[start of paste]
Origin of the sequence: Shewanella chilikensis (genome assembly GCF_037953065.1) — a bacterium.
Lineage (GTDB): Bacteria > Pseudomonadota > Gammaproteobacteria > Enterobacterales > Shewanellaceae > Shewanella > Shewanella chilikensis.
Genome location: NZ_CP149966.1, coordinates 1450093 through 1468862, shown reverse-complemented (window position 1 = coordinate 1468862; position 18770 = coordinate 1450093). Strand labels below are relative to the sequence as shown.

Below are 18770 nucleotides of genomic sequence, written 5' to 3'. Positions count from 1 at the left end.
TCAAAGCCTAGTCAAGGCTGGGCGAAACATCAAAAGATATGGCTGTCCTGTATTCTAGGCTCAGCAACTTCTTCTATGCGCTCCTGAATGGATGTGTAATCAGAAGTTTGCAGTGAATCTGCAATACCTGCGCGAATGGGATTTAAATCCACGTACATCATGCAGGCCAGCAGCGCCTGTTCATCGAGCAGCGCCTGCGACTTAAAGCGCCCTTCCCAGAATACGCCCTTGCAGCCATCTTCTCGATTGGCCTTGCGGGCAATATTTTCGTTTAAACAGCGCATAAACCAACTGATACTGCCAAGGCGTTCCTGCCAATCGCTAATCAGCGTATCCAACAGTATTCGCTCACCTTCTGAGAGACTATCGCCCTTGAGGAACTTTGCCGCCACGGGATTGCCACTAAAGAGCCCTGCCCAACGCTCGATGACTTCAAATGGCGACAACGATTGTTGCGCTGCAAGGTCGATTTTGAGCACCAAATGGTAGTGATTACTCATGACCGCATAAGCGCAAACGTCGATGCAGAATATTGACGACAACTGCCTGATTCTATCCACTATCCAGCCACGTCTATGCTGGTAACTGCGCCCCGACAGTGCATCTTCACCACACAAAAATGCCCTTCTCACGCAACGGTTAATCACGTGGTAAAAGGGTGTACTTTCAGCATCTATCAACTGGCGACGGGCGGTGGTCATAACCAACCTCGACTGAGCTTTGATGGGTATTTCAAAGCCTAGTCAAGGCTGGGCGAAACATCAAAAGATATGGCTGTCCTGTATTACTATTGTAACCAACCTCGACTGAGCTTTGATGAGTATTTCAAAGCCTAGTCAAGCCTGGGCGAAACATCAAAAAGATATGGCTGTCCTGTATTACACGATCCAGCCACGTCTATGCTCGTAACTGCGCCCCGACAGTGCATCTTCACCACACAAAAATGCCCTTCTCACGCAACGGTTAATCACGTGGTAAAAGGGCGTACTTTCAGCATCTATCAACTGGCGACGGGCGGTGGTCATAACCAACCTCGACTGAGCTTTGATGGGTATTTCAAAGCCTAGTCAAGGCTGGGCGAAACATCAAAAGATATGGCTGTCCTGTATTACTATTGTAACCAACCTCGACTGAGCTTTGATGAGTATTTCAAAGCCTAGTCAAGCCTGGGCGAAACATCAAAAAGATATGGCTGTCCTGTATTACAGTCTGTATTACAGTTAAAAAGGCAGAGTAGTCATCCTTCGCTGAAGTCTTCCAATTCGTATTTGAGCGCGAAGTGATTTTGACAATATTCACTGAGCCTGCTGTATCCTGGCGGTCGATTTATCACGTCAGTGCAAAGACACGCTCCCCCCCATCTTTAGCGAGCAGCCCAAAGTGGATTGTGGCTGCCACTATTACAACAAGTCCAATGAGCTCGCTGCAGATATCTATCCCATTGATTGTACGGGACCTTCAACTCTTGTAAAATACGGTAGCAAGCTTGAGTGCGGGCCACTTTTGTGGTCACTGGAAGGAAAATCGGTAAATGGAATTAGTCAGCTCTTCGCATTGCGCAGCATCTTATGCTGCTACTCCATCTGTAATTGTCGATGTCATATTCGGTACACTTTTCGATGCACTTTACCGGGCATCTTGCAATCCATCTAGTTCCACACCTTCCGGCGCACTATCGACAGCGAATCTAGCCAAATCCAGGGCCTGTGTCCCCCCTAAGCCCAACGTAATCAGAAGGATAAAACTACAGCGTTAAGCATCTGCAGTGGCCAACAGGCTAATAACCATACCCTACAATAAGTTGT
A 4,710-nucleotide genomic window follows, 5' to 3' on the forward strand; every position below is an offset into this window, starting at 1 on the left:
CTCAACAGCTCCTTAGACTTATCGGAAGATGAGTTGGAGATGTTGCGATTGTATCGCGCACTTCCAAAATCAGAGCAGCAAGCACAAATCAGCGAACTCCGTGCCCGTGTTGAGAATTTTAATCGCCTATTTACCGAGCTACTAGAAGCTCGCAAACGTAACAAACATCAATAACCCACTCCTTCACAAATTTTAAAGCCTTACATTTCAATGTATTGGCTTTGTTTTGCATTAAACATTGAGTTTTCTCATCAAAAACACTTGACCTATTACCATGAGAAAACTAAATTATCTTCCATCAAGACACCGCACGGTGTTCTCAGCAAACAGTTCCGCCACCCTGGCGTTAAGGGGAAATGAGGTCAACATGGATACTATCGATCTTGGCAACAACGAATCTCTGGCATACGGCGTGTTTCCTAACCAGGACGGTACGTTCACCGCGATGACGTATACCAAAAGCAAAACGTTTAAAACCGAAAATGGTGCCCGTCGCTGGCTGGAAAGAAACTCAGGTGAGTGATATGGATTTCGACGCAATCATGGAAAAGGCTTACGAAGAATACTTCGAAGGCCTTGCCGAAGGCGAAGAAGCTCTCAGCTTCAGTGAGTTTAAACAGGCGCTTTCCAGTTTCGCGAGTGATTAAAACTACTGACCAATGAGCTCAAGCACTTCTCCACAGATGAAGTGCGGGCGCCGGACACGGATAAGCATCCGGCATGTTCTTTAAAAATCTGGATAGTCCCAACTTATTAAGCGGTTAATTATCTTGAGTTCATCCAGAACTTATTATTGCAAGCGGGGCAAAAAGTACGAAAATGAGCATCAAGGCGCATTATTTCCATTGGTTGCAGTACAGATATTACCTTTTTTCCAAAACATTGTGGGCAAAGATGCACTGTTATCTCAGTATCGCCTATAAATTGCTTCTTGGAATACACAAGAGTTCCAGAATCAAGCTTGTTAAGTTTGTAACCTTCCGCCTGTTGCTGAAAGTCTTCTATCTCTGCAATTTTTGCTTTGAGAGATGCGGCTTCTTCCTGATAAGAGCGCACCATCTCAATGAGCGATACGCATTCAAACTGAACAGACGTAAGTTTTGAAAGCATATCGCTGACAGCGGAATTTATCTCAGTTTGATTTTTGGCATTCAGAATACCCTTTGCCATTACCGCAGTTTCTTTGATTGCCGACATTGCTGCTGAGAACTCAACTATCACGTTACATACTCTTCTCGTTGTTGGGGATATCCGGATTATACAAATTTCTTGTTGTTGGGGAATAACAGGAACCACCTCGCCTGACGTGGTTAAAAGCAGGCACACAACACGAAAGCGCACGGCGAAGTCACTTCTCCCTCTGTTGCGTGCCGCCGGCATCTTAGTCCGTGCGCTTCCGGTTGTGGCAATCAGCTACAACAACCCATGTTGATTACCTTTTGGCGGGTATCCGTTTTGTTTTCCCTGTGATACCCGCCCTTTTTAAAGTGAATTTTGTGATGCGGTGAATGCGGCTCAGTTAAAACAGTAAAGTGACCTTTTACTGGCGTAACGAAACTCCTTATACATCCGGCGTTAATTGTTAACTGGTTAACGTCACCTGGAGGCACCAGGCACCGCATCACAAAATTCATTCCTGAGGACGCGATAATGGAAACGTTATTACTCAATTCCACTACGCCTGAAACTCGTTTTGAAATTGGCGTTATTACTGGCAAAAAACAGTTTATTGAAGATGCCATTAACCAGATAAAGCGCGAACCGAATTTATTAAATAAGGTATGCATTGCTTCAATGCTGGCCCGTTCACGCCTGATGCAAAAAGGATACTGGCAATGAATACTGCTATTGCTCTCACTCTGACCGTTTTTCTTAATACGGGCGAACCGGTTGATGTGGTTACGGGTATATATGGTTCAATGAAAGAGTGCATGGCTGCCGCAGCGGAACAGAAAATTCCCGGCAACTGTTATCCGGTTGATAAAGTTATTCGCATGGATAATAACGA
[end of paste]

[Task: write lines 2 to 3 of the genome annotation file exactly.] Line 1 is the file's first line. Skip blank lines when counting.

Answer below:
Lineage (GTDB): Bacteria > Pseudomonadota > Gammaproteobacteria > Enterobacterales > Shewanellaceae > Shewanella > Shewanella chilikensis.
Genome location: NZ_CP149966.1, coordinates 1450093 through 1468862, shown reverse-complemented (window position 1 = coordinate 1468862; position 18770 = coordinate 1450093). Strand labels below are relative to the sequence as shown.